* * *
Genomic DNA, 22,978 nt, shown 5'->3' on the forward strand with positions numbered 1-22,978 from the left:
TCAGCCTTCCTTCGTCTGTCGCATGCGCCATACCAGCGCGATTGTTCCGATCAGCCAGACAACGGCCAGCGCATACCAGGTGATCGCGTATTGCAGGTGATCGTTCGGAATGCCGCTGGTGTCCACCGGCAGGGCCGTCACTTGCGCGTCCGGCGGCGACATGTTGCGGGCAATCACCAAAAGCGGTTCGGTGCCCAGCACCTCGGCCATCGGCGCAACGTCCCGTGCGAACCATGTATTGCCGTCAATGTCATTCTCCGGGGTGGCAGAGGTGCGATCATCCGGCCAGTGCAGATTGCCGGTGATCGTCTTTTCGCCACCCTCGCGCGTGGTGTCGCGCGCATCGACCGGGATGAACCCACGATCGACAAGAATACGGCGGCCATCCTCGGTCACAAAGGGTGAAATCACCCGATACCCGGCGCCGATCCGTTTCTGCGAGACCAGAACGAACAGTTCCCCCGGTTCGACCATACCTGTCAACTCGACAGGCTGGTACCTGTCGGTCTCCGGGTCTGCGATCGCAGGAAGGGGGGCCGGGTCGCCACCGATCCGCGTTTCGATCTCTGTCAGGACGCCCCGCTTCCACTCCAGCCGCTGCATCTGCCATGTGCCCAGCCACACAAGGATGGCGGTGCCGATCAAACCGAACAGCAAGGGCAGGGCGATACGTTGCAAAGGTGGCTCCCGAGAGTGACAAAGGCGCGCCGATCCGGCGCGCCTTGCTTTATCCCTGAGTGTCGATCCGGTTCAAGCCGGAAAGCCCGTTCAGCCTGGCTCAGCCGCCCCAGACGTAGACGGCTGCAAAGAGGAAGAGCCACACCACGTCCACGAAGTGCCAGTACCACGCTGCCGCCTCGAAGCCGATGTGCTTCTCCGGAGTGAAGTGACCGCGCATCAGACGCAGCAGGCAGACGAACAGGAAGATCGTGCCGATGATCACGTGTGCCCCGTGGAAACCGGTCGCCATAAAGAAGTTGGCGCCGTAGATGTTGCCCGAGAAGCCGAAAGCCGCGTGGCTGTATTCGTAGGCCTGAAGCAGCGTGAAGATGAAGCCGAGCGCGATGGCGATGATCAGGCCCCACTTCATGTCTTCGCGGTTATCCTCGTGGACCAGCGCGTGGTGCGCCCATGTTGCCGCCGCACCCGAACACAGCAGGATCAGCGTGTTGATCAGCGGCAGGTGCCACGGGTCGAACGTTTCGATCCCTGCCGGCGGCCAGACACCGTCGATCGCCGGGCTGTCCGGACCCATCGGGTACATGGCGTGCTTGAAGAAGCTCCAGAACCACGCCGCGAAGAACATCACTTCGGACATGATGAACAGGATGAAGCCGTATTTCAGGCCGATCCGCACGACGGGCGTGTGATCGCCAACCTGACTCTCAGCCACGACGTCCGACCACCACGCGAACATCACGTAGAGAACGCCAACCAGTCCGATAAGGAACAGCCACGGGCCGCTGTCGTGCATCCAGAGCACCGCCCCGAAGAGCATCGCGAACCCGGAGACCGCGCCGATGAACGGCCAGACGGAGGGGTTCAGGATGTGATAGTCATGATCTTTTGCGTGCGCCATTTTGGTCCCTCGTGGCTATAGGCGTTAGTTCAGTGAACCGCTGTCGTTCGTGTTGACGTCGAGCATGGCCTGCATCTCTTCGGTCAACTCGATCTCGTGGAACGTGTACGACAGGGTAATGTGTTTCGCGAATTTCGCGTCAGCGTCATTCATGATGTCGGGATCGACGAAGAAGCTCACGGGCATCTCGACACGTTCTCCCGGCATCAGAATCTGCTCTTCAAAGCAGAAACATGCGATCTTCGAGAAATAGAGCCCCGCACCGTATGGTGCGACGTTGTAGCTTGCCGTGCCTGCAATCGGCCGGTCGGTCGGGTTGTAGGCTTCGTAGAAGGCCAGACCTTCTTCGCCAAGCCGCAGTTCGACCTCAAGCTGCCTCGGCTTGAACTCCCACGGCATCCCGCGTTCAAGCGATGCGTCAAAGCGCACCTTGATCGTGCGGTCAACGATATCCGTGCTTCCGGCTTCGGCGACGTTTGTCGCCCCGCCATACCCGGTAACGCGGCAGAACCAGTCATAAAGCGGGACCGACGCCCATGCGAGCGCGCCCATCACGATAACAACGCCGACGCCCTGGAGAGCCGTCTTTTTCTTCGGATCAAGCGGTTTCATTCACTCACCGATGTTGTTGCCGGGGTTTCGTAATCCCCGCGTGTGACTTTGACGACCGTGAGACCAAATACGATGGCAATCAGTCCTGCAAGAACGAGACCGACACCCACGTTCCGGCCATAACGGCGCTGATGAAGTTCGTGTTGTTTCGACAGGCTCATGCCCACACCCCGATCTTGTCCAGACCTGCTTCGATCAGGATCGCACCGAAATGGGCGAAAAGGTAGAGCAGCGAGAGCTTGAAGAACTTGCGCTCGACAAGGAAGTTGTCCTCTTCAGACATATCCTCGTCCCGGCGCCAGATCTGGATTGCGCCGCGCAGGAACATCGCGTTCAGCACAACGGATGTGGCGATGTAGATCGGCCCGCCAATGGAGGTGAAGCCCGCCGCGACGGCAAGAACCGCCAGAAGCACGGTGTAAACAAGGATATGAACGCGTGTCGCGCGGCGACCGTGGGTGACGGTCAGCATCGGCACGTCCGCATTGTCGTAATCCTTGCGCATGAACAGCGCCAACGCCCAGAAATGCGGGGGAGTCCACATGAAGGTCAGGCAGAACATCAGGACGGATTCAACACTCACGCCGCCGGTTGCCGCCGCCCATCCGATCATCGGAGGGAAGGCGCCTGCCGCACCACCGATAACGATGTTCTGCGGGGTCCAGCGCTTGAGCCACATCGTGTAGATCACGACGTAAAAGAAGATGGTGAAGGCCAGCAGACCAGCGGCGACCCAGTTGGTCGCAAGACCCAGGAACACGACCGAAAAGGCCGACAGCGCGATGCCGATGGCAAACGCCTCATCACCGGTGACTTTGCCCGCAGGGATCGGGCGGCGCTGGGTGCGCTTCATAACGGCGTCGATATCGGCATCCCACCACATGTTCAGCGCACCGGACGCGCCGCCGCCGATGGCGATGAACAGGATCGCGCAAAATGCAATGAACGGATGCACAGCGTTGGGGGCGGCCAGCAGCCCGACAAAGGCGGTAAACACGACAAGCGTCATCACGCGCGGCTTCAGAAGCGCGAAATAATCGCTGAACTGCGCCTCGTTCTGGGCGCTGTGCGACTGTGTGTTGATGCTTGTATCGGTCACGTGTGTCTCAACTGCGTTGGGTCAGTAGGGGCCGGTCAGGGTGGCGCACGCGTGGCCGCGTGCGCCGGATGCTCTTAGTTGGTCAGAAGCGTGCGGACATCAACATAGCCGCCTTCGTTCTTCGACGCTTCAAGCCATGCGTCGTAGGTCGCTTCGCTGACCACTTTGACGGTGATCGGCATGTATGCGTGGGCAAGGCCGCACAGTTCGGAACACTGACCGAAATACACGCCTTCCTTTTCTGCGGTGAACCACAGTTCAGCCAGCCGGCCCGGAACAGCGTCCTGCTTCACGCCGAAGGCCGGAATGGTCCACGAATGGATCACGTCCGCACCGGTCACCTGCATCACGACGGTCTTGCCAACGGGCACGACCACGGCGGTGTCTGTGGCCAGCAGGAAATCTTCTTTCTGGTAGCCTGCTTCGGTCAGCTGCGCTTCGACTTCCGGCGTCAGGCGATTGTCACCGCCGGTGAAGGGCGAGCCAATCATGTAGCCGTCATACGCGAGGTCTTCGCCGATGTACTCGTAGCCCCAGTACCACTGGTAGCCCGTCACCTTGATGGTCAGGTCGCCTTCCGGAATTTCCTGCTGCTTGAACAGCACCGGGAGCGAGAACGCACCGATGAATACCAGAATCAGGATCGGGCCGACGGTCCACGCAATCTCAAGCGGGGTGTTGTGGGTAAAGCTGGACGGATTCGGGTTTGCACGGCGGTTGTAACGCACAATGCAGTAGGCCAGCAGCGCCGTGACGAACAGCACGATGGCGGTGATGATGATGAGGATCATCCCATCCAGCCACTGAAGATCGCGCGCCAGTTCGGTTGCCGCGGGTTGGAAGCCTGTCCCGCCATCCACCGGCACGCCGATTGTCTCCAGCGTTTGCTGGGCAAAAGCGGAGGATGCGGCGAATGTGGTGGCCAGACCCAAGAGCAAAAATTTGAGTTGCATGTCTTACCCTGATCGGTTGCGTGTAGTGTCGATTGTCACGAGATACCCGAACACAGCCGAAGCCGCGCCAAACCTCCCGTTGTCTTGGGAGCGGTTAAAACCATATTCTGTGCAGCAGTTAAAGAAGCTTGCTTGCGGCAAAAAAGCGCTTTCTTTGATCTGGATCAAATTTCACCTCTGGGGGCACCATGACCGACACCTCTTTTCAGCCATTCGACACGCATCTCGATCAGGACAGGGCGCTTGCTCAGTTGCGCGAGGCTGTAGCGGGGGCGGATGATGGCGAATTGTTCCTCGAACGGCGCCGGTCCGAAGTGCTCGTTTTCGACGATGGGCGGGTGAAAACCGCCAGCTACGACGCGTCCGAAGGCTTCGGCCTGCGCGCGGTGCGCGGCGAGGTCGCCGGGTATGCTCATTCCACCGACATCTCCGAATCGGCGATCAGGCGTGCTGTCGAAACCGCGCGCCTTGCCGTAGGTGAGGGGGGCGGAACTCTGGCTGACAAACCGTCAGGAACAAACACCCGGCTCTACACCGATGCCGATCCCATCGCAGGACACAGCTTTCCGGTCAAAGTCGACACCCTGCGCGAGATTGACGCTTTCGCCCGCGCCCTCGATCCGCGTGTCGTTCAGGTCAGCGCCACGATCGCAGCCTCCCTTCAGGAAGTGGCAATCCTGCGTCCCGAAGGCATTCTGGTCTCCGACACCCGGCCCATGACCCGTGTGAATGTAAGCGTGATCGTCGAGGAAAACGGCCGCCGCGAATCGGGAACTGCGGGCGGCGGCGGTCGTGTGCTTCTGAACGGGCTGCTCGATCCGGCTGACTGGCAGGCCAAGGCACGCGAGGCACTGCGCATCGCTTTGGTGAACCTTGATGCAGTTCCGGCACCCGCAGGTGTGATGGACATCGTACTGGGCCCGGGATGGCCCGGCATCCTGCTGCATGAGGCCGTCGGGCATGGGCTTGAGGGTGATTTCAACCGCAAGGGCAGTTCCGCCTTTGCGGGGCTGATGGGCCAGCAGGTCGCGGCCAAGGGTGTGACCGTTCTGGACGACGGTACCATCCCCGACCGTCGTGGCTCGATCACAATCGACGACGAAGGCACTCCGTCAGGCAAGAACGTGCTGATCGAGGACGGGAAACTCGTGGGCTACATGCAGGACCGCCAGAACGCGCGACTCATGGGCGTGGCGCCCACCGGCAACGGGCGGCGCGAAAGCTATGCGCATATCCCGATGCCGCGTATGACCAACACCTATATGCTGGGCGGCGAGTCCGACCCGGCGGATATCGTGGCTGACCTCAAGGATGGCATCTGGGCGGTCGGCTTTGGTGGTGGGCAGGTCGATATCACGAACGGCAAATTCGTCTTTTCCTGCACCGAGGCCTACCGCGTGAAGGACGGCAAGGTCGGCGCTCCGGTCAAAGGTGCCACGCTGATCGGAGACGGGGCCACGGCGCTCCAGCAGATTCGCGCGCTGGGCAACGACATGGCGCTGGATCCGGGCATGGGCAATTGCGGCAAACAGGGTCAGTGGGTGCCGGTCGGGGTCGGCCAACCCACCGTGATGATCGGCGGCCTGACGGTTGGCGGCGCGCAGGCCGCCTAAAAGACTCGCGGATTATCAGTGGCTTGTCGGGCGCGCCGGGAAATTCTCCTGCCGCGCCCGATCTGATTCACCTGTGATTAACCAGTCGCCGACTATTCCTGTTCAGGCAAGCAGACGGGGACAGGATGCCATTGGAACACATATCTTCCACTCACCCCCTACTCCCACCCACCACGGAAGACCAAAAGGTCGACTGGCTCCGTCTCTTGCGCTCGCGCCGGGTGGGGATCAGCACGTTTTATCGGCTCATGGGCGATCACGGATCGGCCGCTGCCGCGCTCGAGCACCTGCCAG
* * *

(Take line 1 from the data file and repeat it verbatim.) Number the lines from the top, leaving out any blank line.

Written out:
Genomic DNA, 22,978 nt, shown 5'->3' on the forward strand with positions numbered 1-22,978 from the left: